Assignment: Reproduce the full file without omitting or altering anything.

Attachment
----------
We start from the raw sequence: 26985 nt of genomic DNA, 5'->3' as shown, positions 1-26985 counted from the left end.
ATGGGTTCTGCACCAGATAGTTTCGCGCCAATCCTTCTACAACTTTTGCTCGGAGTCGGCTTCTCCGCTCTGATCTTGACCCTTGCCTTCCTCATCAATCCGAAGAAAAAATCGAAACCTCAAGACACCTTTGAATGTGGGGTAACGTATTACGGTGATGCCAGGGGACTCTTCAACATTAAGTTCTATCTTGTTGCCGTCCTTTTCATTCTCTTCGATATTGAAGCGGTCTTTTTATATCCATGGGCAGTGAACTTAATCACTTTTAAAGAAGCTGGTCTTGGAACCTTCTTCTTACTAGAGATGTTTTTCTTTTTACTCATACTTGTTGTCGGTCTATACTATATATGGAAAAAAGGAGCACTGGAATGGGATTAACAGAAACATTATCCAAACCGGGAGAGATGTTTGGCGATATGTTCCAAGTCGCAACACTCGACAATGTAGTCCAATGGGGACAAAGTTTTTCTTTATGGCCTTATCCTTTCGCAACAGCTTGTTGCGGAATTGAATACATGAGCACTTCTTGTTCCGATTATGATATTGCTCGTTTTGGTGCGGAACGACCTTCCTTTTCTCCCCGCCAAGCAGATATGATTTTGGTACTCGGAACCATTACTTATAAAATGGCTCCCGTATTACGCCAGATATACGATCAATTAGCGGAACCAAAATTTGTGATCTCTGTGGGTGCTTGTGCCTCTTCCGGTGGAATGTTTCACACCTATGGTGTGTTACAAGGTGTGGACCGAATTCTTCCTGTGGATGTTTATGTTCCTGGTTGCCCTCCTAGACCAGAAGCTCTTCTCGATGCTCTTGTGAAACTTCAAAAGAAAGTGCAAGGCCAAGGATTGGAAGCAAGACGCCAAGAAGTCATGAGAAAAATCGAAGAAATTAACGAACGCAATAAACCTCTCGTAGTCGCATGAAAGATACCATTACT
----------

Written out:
We start from the raw sequence: 26985 nt of genomic DNA, 5'->3' as shown, positions 1-26985 counted from the left end.
ATGGGTTCTGCACCAGATAGTTTCGCGCCAATCCTTCTACAACTTTTGCTCGGAGTCGGCTTCTCCGCTCTGATCTTGACCCTTGCCTTCCTCATCAATCCGAAGAAAAAATCGAAACCTCAAGACACCTTTGAATGTGGGGTAACGTATTACGGTGATGCCAGGGGACTCTTCAACATTAAGTTCTATCTTGTTGCCGTCCTTTTCATTCTCTTCGATATTGAAGCGGTCTTTTTATATCCATGGGCAGTGAACTTAATCACTTTTAAAGAAGCTGGTCTTGGAACCTTCTTCTTACTAGAGATGTTTTTCTTTTTACTCATACTTGTTGTCGGTCTATACTATATATGGAAAAAAGGAGCACTGGAATGGGATTAACAGAAACATTATCCAAACCGGGAGAGATGTTTGGCGATATGTTCCAAGTCGCAACACTCGACAATGTAGTCCAATGGGGACAAAGTTTTTCTTTATGGCCTTATCCTTTCGCAACAGCTTGTTGCGGAATTGAATACATGAGCACTTCTTGTTCCGATTATGATATTGCTCGTTTTGGTGCGGAACGACCTTCCTTTTCTCCCCGCCAAGCAGATATGATTTTGGTACTCGGAACCATTACTTATAAAATGGCTCCCGTATTACGCCAGATATACGATCAATTAGCGGAACCAAAATTTGTGATCTCTGTGGGTGCTTGTGCCTCTTCCGGTGGAATGTTTCACACCTATGGTGTGTTACAAGGTGTGGACCGAATTCTTCCTGTGGATGTTTATGTTCCTGGTTGCCCTCCTAGACCAGAAGCTCTTCTCGATGCTCTTGTGAAACTTCAAAAGAAAGTGCAAGGCCAAGGATTGGAAGCAAGACGCCAAGAAGTCATGAGAAAAATCGAAGAAATTAACGAACGCAATAAACCTCTCGTAGTCGCATGAAAGATACCATTACT